October 4, 2022

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The sense of dread has deepened in Ukraine because of warnings that Russia may try to spoil the country’s Independence Day holiday on Wednesday and mark the war’s six-month point with intensified attacks.

The US reinforced the worry with a security alert citing “information that Russia is stepping up efforts to launch strikes against Ukraine’s civilian infrastructure and government facilities in the coming days.” As it has done previously, it urged American citizens to “depart Ukraine now.”

Kyiv authorities banned mass gatherings in the capital through to Thursday for fear of missile attacks around Independence Day, which, like the six-month mark in the war, falls on Wednesday. The holiday celebrates Ukraine’s independence from the Soviet Union in 1991.

Ukraine has banned Independence Day celebrations for Wednesday, August 24, 2022 over fears of increased Russian attacks. (Nine)

“Our country is having a very hard time, and we need to be careful,” 26-year-old Vlad Mudrak said in support of the ban.

Anxiety also mounted after the weekend car bombing outside Moscow that killed the daughter of a leading right-wing Russian political theorist.

Russia accused Ukraine of carrying out the attack. While Ukraine denied involvement, the bloodshed stirred fears of Russian retaliation.

Hundreds of people paid tribute at a memorial service on Tuesday to the bombing victim, Darya Dugina, 29, the daughter of Alexander Dugin, a writer dubbed “Putin’s brain” and “Putin’s Rasputin” because of his purported influence on Russian President Vladimir Putin.

A car bombing that killed the daughter of a leading Russian nationalist in Moscow has increased fears in Ukraine of a major Russian attack on Independence Day. (AP)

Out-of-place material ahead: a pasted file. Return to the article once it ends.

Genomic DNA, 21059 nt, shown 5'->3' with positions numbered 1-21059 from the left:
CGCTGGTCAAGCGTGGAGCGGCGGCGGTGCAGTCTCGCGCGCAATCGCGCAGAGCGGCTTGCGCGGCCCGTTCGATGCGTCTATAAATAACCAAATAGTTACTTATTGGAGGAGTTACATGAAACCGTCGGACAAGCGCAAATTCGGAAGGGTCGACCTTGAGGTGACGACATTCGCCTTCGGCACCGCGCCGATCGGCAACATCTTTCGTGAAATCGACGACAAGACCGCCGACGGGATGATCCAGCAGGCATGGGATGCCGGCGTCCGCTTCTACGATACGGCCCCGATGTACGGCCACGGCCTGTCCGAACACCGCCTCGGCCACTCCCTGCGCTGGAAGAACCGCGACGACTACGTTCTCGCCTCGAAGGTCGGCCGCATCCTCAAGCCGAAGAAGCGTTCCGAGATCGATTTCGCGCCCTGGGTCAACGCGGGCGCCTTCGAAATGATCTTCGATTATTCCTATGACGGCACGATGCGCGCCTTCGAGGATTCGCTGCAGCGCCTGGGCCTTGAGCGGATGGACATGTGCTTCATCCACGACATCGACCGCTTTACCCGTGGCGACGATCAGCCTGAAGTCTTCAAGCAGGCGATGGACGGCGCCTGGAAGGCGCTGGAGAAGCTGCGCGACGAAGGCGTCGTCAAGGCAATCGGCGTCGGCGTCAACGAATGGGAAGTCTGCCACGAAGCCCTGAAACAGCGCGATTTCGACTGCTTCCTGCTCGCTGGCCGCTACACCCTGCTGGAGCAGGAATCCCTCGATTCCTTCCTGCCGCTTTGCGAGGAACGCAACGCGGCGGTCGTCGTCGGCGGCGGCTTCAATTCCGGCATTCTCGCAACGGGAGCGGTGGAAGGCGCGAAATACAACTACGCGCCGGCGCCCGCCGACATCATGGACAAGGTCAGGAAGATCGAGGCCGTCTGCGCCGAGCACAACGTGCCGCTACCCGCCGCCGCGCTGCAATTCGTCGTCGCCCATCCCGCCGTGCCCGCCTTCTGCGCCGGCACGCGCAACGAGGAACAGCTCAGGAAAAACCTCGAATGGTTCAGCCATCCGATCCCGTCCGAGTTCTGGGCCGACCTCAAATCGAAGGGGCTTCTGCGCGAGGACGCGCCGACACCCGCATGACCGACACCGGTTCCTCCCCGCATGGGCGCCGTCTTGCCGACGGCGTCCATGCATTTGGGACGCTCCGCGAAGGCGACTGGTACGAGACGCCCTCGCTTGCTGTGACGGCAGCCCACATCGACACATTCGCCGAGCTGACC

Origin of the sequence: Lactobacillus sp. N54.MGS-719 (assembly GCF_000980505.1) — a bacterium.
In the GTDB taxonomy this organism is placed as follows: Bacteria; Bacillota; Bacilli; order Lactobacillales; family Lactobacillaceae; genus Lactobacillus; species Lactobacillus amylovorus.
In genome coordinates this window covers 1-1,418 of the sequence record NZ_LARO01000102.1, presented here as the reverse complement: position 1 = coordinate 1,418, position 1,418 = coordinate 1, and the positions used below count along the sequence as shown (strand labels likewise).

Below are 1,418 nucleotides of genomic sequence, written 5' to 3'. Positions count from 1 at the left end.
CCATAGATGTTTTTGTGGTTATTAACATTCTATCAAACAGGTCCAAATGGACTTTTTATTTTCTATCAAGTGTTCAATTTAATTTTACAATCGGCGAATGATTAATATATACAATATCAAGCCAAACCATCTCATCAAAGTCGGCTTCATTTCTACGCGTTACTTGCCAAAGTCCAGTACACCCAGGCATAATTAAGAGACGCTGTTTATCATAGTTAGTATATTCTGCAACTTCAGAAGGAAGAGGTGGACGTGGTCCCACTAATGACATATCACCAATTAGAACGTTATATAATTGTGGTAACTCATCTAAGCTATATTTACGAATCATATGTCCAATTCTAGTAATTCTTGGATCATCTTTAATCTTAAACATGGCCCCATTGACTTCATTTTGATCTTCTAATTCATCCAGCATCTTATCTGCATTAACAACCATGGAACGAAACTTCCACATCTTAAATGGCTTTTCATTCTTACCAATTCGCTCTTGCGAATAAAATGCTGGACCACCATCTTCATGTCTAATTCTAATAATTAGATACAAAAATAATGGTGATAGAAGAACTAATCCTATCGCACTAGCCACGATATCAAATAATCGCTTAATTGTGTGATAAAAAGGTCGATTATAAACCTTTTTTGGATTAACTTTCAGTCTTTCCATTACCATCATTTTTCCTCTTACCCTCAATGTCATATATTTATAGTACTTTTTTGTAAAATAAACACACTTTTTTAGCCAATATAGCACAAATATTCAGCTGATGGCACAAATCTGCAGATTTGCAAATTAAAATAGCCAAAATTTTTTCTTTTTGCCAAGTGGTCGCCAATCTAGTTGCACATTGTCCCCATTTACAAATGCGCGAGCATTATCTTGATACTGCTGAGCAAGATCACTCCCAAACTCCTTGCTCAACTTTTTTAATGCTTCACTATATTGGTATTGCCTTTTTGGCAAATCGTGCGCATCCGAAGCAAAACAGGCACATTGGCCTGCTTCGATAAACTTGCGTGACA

Dugina, a pro-Kremlin TV commentator, died when the SUV she was driving blew up on Saturday night as she was returning home from a patriotic festival. Her father, a strong supporter of the invasion of Ukraine, was widely believed to be the intended target.

Over the weekend, Ukrainian President Volodymyr Zelenskyy warned that Russia “may try to do something particularly nasty, something particularly cruel” this week.

On Tuesday, however, Zelenskyy stressed defiance rather than worry when he raised the national flag at a memorial one day ahead of Independence Day.

“The blue and yellow flag of Ukraine will again fly where it rightfully should be — in all temporarily occupied cities and villages of Ukraine,” he said, including the Crimea Peninsula, which Russia annexed in 2014.

Ukrainian President Volodymyr Zelenskyy has pledged his country will keep fighting six month after the Russian invasion. (Ukrainian Presidential Press Office via AP) (AP)

NATO, meanwhile, said Zelenskyy can continue to count on the 30-nation alliance for help in defending itself in what Secretary-General Jens Stoltenberg called “a grinding war of attrition.” The war broke out on February 24.

“This is a battle of wills and a battle of logistics. Therefore, we must sustain our support for Ukraine for the long term so that Ukraine prevails as a sovereign, independent nation,” Stoltenberg said at an international conference on Crimea.

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